The asset allocation process starts by optimising a long-term strategic asset allocation (SAA). This SAA uses the historic returns and volatility of the various local and international asset classes to assign allocations based on the ability to achieve an inflation target over time. The higher the inflation target, the more risk the allocation assumes, which generally implies that more equity is required, but historic volatility is considered to ensure unnecessary risk is not onboarded. The SAA is modelled annually to keep it up to date, but seldom changes due to the long-term nature of the inputs.
 
Taking advantage of short-term opportunities

The shorter-term component of the process is the tactical asset allocation (TAA). Here an 18- to 24-month view is applied to tactically adjust the SAA based on three prevailing factors surrounding the asset class: the valuation, the macroeconomic aspects that are currently affecting it and the price momentum...”

Read this perspective of Luigi Marinus in Cover  of 2 December 2021, here…
 
 

Snippets for investors

 
 
What does a power of attorney over your financial affairs entail?

“…Broadly speaking, a power of attorney is a written declaration by one person (the principal) to bestow powers on another person (the agent) to perform juristic acts (i.e. actions that are intended and capable of having a legal effect) on their behalf. A power of attorney is not a contract but, rather, is made possible in terms of the South Africa law of agency – the basis of which is that an agent is not permitted to perform any juristic act that the principal is incapable of performing.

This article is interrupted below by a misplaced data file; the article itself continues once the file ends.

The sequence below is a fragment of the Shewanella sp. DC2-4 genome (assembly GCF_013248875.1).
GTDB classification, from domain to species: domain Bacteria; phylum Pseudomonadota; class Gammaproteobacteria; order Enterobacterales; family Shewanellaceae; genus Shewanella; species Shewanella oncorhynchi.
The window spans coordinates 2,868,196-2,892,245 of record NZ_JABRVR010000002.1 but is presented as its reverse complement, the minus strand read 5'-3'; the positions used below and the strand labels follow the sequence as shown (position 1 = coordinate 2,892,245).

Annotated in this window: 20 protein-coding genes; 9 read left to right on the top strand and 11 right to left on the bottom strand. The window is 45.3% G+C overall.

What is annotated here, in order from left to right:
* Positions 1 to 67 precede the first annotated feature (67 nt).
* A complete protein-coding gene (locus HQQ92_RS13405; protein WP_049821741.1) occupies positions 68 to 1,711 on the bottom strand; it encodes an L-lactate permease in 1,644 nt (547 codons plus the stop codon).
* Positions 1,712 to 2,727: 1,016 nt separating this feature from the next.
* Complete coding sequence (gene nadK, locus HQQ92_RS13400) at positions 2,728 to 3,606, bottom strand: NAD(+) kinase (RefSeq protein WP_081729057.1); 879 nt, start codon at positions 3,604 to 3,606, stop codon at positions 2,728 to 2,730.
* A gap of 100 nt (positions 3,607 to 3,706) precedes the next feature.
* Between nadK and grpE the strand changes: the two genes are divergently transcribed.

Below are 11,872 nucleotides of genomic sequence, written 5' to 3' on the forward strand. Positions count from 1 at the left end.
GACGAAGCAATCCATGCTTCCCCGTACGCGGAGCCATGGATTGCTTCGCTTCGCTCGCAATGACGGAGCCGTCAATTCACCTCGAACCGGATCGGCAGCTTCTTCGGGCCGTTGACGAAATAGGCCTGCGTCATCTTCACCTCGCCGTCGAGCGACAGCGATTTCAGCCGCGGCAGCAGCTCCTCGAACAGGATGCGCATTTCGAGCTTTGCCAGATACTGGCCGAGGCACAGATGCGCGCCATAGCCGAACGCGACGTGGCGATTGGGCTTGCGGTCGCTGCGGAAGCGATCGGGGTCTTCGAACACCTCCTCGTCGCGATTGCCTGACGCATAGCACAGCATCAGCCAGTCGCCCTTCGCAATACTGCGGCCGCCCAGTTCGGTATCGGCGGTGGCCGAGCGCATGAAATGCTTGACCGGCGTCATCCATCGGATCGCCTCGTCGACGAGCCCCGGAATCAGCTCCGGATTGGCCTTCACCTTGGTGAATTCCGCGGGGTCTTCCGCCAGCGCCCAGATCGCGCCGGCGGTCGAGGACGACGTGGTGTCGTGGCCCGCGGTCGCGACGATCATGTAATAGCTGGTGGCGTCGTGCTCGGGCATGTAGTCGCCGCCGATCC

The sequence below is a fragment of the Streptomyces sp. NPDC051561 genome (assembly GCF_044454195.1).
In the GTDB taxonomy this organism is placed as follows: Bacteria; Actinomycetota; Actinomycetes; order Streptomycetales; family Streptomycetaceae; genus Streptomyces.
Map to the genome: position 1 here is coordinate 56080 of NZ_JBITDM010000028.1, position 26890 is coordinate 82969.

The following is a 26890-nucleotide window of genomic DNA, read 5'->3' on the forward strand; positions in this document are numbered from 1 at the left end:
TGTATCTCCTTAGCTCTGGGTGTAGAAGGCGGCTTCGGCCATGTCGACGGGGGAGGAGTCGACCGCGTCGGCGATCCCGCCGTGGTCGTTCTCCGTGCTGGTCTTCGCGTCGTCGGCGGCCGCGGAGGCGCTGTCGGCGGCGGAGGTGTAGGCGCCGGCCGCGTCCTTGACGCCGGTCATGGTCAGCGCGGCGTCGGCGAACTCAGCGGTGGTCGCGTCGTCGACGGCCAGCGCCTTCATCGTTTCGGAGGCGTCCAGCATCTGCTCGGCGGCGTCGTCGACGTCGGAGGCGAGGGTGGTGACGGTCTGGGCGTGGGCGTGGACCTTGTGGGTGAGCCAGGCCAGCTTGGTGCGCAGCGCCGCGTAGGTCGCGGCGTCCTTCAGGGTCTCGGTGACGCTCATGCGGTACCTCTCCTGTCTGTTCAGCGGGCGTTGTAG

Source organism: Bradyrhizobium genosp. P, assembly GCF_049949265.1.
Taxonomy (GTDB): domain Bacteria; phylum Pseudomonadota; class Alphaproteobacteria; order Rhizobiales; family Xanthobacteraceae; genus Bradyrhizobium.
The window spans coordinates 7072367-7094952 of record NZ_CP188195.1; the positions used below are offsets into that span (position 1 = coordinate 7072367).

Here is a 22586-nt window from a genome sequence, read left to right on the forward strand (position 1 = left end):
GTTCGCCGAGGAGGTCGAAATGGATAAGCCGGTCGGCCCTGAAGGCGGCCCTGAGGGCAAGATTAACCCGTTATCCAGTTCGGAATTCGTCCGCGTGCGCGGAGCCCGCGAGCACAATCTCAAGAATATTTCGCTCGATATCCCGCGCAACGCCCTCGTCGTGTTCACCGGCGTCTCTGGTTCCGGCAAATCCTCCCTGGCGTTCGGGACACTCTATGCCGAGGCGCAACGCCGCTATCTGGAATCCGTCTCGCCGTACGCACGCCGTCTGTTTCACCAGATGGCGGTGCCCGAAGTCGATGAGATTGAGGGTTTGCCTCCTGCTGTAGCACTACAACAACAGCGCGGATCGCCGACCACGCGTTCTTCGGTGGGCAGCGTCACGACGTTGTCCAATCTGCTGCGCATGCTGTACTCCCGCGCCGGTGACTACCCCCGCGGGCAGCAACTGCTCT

In our country, anyone over the age of 18 who has contractual capacity is capable of granting a power of attorney. This means that the person granting the power of attorney must be legally capable of performing the acts that they are granting their agent the power to perform. In signing over a power of attorney to the agent, the principal is in effect assuring a third party that the agent has the legal authority to act on their behalf.

As the name implies, a general power of attorney mandates an agent to perform and carry out a range of legal acts on behalf of the principal, such as opening bank accounts, selling property, entering into contracts, and managing business interests. On the other hand, a special power of attorney provides more limited or specific powers to the agent, such as where the principal signs a Special Power of Attorney to Tax Practitioner (TPPOA) which allows a tax practitioner to represent their tax affairs at Sars.